Picture rom video, showing suspects following victim; below the video    
It would be comforting to know these are isolated incidents, but they’re not. Since April we have had three, publicized African-America Transwomen killed in Baltimore, Maryland, Orlando, Florida, Ohio, with only one arrest in those cases according to transpoc.org. Sisters that we will never know or meet are Ce-Ce Acoff, Tyrell Jackson, Coko Williams, Sage Smith who is still missing, Paige Clay, Trans-man Deoni Jones and many more. In fact we are so victimized we have our own special day of the year to stop and reflect on how many Transgender people were brutally killed; the annual International Transgender Day of Remembrance. We light a candle and count our dead. We count the deaths not by a disease, terrorist attacks, or natural disasters, but deaths by hate, hate for someone living their life in order to make them complete and happy.
There is so much more that needs to be down. First we should force that these issues be addressed by national African-American organizations that would normally be in protest mode by now if this had been Cis-gender people. We can also do a lot for ourselves, as women we have to be more aware of a hostile world that would value the life of a woman as less, even more so a Trans-woman and especially a Trans-Woman of color.

1.       Plan to be with at least one other friend when going out to a bar, club or party.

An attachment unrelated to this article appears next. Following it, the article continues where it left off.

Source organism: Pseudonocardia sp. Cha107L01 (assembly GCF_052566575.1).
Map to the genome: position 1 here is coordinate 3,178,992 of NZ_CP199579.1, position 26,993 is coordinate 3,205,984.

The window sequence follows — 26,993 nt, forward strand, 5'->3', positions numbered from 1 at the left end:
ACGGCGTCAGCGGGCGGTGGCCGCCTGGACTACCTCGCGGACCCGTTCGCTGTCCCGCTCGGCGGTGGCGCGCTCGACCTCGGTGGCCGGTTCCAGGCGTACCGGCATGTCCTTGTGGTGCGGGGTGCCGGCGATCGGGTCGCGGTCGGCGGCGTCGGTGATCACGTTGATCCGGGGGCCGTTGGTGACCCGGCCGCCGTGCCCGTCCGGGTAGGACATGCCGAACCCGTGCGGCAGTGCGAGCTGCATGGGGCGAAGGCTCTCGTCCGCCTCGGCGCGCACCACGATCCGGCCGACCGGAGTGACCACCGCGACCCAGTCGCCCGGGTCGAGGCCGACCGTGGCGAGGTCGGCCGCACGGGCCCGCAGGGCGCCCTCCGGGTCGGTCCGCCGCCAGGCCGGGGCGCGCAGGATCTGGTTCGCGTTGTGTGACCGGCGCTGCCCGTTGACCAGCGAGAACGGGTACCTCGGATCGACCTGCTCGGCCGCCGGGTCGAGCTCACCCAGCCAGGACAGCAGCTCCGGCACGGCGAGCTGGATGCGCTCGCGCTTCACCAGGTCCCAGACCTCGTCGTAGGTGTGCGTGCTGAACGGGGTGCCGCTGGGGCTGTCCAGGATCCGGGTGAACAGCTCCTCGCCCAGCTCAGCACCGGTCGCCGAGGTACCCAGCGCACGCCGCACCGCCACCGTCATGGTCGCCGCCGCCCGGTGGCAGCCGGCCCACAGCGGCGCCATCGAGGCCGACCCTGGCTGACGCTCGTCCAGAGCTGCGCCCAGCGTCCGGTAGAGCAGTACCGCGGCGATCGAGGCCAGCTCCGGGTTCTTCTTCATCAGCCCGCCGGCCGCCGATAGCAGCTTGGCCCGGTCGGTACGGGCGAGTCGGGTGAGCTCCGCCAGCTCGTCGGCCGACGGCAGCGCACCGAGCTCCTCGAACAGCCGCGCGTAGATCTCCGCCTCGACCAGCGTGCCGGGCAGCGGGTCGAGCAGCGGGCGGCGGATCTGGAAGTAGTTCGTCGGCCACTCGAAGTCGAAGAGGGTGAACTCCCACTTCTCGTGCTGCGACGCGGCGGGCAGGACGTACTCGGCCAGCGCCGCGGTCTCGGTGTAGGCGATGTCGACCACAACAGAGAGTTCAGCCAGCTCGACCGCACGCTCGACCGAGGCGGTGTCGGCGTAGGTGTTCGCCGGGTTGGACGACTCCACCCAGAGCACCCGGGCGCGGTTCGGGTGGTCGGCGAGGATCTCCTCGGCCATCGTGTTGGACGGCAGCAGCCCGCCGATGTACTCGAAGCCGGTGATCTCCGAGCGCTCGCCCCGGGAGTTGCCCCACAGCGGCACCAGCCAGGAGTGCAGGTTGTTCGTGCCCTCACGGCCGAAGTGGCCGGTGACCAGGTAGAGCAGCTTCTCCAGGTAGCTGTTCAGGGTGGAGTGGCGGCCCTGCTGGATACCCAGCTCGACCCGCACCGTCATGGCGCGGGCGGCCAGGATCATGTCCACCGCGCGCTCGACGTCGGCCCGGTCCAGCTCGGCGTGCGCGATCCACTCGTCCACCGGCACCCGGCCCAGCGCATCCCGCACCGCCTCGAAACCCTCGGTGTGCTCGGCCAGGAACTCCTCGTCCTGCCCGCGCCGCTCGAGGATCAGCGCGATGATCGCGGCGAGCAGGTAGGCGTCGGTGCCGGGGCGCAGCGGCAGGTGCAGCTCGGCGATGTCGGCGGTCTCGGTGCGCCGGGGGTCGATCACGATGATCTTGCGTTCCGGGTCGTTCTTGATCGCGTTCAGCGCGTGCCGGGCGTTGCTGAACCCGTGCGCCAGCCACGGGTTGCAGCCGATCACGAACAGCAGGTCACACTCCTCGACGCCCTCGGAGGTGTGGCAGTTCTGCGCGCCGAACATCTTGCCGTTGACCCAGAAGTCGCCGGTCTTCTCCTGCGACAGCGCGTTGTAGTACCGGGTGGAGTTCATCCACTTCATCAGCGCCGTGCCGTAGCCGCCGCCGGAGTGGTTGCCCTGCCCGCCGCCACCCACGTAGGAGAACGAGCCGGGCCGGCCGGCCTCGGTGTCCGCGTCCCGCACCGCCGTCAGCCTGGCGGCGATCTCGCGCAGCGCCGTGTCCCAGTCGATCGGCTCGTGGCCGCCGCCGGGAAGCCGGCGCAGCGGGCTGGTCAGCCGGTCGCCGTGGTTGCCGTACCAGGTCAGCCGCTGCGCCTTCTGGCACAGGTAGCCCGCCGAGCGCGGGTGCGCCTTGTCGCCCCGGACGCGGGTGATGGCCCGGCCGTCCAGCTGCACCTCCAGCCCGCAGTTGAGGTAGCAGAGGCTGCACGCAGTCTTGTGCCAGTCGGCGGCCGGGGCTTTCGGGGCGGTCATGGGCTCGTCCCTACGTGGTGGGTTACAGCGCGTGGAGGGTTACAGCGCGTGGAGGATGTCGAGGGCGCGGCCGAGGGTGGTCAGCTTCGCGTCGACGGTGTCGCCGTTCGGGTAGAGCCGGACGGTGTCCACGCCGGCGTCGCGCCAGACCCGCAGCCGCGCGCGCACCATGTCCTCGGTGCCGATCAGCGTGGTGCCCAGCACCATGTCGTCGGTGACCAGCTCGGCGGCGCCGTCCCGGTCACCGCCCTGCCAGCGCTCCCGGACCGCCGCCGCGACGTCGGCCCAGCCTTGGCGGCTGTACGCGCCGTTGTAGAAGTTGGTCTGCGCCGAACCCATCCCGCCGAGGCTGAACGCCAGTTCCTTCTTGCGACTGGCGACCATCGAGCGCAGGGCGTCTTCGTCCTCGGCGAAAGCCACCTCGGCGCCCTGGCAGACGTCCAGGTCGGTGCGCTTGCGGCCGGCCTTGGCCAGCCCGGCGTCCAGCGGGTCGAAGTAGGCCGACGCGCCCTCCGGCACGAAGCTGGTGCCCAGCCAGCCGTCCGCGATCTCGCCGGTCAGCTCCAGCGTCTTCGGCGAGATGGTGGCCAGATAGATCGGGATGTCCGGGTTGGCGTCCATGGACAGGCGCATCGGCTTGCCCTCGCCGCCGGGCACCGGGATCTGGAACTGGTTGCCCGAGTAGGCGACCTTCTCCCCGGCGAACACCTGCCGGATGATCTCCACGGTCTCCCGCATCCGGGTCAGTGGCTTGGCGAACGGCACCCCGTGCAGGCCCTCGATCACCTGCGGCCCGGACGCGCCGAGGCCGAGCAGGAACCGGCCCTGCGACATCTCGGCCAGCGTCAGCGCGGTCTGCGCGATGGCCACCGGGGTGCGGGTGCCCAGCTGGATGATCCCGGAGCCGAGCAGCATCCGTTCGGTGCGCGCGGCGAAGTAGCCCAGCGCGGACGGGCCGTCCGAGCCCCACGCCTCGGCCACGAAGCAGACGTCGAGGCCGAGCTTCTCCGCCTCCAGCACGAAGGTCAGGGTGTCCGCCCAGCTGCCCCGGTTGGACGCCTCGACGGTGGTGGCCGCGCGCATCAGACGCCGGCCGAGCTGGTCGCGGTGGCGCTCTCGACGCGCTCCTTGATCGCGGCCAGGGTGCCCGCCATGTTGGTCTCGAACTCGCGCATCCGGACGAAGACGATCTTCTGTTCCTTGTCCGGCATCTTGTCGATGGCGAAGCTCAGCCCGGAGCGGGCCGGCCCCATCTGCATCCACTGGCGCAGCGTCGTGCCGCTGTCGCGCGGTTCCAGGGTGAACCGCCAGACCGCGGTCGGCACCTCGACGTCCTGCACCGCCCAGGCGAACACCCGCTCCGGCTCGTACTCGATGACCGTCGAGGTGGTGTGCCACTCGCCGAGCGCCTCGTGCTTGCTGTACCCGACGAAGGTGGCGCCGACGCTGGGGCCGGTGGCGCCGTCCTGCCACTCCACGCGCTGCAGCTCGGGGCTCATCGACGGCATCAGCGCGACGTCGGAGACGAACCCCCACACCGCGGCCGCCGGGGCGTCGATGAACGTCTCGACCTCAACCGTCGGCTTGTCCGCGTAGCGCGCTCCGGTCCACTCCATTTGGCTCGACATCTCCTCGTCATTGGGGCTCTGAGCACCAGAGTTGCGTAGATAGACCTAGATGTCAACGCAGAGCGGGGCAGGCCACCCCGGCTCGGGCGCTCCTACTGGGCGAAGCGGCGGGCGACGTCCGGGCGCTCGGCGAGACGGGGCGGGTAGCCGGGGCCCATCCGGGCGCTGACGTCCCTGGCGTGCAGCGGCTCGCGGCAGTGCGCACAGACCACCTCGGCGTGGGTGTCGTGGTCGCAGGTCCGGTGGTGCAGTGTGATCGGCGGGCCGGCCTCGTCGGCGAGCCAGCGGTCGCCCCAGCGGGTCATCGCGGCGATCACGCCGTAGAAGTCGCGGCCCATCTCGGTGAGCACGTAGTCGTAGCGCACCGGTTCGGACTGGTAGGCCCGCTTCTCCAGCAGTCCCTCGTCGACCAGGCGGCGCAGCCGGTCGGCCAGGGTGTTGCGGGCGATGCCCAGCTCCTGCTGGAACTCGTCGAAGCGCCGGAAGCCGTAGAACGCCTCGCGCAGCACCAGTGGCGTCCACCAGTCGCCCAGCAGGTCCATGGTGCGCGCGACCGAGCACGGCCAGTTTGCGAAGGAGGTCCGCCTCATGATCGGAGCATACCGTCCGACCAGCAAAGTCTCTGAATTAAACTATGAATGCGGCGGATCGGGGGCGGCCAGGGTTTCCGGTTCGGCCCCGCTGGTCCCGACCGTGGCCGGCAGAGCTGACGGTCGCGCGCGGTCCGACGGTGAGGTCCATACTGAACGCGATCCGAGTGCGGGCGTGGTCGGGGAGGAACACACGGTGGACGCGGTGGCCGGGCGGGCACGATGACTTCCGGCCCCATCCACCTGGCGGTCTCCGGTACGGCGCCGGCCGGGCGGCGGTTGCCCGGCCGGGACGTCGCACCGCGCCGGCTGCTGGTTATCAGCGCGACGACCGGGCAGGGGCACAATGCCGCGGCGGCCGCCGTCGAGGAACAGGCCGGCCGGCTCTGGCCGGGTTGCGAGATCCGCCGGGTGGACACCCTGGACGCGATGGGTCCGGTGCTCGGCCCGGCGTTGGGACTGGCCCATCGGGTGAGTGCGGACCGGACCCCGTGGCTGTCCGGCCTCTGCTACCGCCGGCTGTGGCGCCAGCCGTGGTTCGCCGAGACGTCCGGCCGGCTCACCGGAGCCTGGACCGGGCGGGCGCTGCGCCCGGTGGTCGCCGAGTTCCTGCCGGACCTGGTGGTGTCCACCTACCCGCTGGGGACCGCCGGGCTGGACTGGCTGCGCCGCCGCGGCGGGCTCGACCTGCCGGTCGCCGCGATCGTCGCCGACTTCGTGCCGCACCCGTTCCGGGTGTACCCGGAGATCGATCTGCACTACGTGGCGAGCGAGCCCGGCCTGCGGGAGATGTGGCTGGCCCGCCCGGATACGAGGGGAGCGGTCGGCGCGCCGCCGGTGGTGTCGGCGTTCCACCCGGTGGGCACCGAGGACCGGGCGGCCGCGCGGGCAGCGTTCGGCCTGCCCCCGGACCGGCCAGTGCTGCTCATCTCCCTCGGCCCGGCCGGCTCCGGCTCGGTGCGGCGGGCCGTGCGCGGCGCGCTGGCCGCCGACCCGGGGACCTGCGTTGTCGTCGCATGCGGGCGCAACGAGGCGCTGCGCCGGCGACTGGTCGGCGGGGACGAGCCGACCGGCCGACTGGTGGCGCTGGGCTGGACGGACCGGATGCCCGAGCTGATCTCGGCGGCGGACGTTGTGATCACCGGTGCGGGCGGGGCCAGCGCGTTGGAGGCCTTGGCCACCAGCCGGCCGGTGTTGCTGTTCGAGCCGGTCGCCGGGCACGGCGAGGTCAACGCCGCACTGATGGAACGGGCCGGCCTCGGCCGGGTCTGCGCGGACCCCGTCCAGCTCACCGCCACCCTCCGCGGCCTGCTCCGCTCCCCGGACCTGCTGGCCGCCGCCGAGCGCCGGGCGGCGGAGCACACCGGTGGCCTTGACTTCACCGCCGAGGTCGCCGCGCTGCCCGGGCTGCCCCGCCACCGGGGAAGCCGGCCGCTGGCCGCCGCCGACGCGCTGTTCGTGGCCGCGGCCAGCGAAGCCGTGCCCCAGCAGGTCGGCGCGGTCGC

2.       Keep friends and family aware of where you’re going and with whom.

3.       Trust your instincts. If any social situation becomes uncomfortable or feels wrong, remain calm and leave immediately to a safe public place.

4.        Avoid remaining long in an apartment laundry room or parking garage where stalkers can hide.

5.       Carry a weapon to defend yourself at all times; a gun, taser, box cutter, pepper spray etc.

6.       Don’t accept rides from strange men and if you’re a working girl, be on guard at every second, but would advise in finding a safer profession as soon as possible or hire a bodyguard.

7.       If traveling alone, stay in well-lighted, busy areas. At all times avoid walking alone after dark, especially in hostile areas.

8.       While driving or walking, avoid taking short cuts, stay in heavy populated areas.

9.       If at any time you feel someone is following you immediately run, start screaming to the safest area you can find, or to someone or even to a police officer.

10.   And never meet a potential date, partner etc, at their territory. Always meet in safe, well lighted public places, of your choosing.

I could go on with this list and the truth is we are under attack and have to become more aware of it and protect ourselves and we all need to pressure the local media and police to follow up with the cases of those that have had their lives snatched away from them. Most importantly I don't want to hear of another sister being beaten, raped or killed, be safe my sisters and brothers.